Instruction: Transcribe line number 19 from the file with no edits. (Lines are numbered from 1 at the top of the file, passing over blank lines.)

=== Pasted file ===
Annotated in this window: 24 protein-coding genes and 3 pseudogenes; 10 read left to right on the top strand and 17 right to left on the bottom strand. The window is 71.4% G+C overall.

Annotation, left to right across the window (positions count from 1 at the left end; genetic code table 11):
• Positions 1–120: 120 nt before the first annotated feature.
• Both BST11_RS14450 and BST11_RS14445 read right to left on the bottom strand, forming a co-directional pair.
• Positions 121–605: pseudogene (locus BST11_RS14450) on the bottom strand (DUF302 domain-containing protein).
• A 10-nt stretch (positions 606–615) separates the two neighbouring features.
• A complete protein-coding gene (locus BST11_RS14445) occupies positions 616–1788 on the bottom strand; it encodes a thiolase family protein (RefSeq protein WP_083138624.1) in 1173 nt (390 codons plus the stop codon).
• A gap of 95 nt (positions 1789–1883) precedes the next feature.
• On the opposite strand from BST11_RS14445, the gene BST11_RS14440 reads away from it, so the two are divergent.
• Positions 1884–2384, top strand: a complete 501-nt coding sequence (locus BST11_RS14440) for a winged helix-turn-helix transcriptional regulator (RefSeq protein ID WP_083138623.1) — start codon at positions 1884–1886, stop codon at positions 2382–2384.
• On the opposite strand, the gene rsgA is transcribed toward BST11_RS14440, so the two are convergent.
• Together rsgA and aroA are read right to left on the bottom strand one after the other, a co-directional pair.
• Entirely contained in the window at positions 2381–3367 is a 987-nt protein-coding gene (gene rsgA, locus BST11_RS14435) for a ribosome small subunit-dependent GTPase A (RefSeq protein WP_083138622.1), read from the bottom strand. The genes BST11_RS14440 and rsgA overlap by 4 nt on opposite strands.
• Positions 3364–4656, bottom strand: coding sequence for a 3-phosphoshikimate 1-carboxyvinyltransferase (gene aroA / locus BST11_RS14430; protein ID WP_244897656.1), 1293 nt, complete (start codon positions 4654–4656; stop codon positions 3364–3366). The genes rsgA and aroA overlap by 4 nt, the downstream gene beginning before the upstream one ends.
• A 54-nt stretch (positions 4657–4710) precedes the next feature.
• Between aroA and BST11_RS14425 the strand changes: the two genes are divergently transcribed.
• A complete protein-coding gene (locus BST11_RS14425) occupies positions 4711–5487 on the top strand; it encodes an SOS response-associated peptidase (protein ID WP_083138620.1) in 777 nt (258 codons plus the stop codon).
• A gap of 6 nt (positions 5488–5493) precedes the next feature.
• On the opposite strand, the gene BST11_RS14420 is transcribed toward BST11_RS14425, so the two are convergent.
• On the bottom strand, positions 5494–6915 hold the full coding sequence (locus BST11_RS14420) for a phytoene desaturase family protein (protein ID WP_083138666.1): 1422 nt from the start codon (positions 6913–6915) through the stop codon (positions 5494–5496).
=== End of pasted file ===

• On the opposite strand, the gene BST11_RS14420 is transcribed toward BST11_RS14425, so the two are convergent.